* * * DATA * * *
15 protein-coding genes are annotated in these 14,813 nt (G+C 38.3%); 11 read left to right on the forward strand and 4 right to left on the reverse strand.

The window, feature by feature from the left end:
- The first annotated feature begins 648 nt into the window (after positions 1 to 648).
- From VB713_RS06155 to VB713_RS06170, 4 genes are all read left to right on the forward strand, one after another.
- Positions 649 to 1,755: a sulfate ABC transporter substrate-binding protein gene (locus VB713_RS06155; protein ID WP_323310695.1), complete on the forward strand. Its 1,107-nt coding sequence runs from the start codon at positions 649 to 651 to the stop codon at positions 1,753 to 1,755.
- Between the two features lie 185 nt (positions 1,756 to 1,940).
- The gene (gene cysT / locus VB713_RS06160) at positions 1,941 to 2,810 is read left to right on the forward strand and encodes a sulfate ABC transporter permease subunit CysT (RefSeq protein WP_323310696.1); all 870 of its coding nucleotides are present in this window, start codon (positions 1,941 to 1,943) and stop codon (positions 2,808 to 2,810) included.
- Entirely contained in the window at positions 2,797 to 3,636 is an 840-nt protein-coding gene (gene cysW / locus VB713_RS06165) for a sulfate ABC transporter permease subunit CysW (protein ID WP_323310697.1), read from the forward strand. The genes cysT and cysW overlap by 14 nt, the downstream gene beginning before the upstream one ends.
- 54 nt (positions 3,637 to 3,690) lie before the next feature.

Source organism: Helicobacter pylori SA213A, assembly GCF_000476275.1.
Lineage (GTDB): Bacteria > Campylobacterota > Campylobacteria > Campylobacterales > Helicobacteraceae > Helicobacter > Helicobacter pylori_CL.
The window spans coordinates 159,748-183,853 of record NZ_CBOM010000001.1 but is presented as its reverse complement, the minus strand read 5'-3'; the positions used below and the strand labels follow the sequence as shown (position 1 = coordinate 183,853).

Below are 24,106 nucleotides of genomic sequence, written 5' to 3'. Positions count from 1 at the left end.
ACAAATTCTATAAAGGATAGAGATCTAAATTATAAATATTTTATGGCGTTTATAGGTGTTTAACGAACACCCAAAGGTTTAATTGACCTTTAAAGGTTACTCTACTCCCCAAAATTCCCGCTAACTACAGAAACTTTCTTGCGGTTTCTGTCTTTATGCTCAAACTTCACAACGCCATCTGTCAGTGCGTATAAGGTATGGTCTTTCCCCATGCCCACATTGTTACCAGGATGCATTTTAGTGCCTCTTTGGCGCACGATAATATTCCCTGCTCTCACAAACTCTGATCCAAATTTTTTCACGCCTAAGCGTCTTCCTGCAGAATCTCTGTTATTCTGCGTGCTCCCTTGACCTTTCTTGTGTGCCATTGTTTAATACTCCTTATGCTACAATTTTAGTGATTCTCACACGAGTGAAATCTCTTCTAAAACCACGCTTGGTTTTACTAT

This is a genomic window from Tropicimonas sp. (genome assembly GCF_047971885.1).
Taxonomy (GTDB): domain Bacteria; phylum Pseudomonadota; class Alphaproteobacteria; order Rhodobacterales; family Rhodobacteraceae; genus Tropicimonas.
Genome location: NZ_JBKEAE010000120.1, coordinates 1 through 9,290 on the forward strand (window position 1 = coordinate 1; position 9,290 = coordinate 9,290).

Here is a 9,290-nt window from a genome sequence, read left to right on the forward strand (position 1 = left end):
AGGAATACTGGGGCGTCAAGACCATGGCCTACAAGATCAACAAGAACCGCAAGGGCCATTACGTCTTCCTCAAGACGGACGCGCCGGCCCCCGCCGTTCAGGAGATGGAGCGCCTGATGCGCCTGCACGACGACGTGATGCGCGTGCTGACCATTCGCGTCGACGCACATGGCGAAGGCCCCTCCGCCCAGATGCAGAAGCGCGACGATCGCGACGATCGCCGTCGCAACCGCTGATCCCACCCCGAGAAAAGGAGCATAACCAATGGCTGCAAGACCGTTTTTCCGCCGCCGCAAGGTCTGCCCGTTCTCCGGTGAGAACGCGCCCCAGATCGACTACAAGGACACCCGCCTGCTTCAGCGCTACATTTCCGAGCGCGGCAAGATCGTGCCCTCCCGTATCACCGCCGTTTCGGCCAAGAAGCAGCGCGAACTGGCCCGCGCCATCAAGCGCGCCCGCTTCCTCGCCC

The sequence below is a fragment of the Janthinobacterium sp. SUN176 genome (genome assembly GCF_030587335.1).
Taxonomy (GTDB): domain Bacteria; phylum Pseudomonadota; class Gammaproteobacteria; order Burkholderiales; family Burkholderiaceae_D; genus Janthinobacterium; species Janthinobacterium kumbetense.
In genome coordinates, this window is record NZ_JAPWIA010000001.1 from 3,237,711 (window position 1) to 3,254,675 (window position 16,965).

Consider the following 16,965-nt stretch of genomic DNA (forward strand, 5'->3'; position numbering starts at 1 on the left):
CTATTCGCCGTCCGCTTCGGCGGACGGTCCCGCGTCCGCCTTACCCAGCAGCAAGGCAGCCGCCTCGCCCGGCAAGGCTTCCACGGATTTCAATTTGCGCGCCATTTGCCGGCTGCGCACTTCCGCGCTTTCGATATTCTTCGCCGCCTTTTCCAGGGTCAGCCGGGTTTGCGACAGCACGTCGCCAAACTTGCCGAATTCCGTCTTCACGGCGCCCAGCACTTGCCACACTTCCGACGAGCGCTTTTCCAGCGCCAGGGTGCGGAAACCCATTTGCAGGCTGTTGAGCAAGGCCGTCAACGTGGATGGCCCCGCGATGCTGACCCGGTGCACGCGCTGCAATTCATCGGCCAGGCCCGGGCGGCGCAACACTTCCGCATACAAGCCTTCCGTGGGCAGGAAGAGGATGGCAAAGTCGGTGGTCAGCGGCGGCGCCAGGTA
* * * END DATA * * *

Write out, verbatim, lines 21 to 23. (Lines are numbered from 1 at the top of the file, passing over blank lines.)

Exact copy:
Taxonomy (GTDB): domain Bacteria; phylum Pseudomonadota; class Gammaproteobacteria; order Burkholderiales; family Burkholderiaceae_D; genus Janthinobacterium; species Janthinobacterium kumbetense.
In genome coordinates, this window is record NZ_JAPWIA010000001.1 from 3,237,711 (window position 1) to 3,254,675 (window position 16,965).

Consider the following 16,965-nt stretch of genomic DNA (forward strand, 5'->3'; position numbering starts at 1 on the left):